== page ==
210. Across a Field of Flowers

I’ve had this painting on my easel for about a week.  There was a lot of thought put into it – an almost scary amount given my impatient, impetuous tendencies.  Sky and basic colors in pale shades.  From there, midtones, darker shades, and finally details.  The foreground was so challenging – the cone flowers want detail, but don’t want too much.  The orange ones are totally lacking in detail, and are just blobs of color.  And then the buildings . . . still some perspective issues, particularly in the house on the right, but better than anything I have done to date.  Dreams of summer now that spring is blooming here in California!

201. Spring in the California Foothills

We have had a lot of rain this year in California, and throughout both ends of the state.  North and south.  As a result, the hills are a brilliant lime green, and when the sun hits just right, it’s hard to believe our once beige state has blossomed into such beauty.  The wildflower bloom is beginning, from the desert to the high Sierra.  Cacti, poppies, lupines, and so many other flowers await our eager eyes.

195. Tulips

This version of my tulips was done without any lines – just spontaneous painting with a bit of forethought.

I like this painting a lot more than yesterday’s.  It is definitely more relaxed and painterly.  The colors are better, too.  Negative painting is a bit more successful as well.

More tulips to come!

186. Just A Bouquet

Yesterday was one of those days filled with things to do, with more things to do added last minute.  Toward the end of the day, I really was not in the mood to do much more than veg out, be a blob, and sink into a stupor.  Nonetheless, I girded up my proverbial loins, and sat down with an imaginary bouquet in my head and a reference picture for light and shadow to use with the imaginary bouquet.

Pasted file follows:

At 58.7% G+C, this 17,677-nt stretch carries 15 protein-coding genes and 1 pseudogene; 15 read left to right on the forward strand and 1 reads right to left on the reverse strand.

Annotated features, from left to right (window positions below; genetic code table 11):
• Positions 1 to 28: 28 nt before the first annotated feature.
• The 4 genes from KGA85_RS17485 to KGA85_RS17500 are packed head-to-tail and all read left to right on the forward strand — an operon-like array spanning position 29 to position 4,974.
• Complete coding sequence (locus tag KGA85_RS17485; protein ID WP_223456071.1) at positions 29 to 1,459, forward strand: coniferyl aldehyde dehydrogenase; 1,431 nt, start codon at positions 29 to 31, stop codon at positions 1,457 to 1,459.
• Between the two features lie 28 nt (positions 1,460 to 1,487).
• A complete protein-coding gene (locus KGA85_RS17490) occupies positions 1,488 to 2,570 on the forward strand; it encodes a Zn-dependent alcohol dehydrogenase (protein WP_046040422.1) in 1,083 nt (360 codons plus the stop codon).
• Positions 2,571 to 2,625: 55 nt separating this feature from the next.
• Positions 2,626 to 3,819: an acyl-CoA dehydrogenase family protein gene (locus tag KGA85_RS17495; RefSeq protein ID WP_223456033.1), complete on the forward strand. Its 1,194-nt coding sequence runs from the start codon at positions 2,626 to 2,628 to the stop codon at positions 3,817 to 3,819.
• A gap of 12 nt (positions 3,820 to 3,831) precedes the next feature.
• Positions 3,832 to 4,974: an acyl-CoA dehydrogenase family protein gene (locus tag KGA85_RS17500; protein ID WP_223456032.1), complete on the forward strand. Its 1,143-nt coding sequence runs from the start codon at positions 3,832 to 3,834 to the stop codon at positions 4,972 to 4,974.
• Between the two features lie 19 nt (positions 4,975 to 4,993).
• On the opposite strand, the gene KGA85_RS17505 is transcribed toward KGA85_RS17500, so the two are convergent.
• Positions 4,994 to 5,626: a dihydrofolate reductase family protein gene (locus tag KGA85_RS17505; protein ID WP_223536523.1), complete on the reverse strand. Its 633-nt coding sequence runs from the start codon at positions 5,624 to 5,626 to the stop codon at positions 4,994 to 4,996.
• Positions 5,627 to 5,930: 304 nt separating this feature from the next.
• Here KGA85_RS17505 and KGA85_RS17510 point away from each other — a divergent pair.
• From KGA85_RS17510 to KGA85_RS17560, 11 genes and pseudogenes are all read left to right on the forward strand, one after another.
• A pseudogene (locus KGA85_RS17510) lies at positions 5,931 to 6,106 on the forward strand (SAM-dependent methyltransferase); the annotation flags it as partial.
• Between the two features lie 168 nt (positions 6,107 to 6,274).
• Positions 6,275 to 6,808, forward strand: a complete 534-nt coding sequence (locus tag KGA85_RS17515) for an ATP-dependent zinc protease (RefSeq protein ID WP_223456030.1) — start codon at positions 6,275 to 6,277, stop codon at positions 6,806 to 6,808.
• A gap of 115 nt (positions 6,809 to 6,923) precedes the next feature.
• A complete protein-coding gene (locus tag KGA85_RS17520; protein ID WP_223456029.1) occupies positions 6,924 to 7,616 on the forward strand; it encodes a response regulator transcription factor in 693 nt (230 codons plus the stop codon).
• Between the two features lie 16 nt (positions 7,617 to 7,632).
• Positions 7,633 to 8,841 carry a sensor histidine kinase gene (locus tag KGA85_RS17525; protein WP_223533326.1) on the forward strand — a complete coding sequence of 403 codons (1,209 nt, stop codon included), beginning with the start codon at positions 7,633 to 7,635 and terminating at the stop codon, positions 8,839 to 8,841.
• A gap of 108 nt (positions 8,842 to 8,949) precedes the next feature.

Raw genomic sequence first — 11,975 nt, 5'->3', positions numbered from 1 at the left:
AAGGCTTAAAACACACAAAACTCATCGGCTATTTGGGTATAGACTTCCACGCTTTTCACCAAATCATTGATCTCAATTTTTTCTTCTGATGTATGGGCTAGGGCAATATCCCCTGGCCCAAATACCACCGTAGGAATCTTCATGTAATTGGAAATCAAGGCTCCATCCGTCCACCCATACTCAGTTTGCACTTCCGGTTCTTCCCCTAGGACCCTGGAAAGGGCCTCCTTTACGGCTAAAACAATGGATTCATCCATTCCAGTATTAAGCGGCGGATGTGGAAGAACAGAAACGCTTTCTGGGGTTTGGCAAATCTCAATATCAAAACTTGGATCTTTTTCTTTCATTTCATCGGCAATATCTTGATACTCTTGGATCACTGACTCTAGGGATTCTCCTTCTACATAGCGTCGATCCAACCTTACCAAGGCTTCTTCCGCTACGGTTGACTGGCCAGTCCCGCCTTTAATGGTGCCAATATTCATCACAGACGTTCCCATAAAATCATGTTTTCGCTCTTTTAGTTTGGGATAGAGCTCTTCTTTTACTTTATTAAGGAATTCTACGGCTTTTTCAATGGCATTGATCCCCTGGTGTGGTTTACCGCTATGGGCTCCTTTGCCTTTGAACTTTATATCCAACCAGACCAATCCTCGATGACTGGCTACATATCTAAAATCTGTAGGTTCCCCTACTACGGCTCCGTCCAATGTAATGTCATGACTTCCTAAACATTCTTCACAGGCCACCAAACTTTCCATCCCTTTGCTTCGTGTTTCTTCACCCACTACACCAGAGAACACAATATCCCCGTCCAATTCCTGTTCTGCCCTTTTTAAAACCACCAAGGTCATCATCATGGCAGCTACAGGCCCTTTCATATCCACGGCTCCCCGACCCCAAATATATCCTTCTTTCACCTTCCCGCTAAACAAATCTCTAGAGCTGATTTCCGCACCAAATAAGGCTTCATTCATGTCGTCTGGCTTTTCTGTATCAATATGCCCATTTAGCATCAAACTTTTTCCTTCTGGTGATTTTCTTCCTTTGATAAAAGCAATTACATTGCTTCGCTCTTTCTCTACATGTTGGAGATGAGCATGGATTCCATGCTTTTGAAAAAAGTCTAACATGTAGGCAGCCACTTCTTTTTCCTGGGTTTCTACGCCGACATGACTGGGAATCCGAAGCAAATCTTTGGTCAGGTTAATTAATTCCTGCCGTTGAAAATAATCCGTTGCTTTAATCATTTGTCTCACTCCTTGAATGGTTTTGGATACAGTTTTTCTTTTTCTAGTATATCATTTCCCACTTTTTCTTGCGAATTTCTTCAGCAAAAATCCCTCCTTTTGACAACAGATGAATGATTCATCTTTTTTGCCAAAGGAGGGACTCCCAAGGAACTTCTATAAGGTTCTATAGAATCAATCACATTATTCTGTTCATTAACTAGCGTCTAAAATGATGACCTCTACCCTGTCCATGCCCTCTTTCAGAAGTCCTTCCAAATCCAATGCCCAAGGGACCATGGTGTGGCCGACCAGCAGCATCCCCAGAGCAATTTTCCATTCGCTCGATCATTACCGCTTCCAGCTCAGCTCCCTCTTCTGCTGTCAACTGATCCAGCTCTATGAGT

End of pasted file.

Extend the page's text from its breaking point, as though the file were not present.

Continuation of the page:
I didn’t set out to do too much – but in the end, it worked out pretty good.  I kept in mind light to dark.  I also kept in mind working over the whole painting, shifting back and forth from one area to another, and applying a hairdryer when things needed to dry out a bit more than my patience was willing to wait for.  All of a sudden, I swear, my mind said, “Hey, let’s paint around these flowers!”  There were not any flowers in that area, but I did negative painting without too much thought.  Wow!  That was a big shift for me – I’m still quite the newby in this area.

So, here we are.  Colors include sap and Hooker’s greens; Payne’s grey; ultramarine and cobalt blues; hansa yellow; quinacridone rose.  There may be a few others.  I used one brush, too.  The paper is Fabriano’s 100% cotton Artistico, and that alone helped a great deal – evident as the other side of the paper was already used for a wash-heavy exercise!

183. White & Blue Flowers

After a lot of watercoloring, picking up a pen and using ink to draw feels really relaxing.  Adding watercolor to a pen drawing doesn’t need a lot of color, but it does require a bit of thought about light and shadow.

I thought about a daisy study of Peter Sheeler’s on YouTube – I remembered how very little color he added to his ink drawing of the daisy.  With this in  mind, I put in some greys and grey-blues.  I tried to apply the same concept to the blue flowers (which I want to call cornflowers, but don’t think they are), and to the grasses and leaves.  Below is my ink drawing, done freehand without a pencil sketch beforehand.  I am rather pleased with both – my inking skills are improving, as, perhaps, are my watercoloring skills.  Less is more has become more of motto than before!

162. On the Forest Floor

A few goals for this mornings painting.  First, keeping the white flowers white.  Outlines helped here!  Second, wet-in-wet painting.  That worked well, too.  As an afterthought, I worked on the shape of the vignette within the frame.  Top, bottom, sides.  The far right could run off the page a bit more – I could crop it, if I wanted, but I rather like the reminder of the flaws I see, too.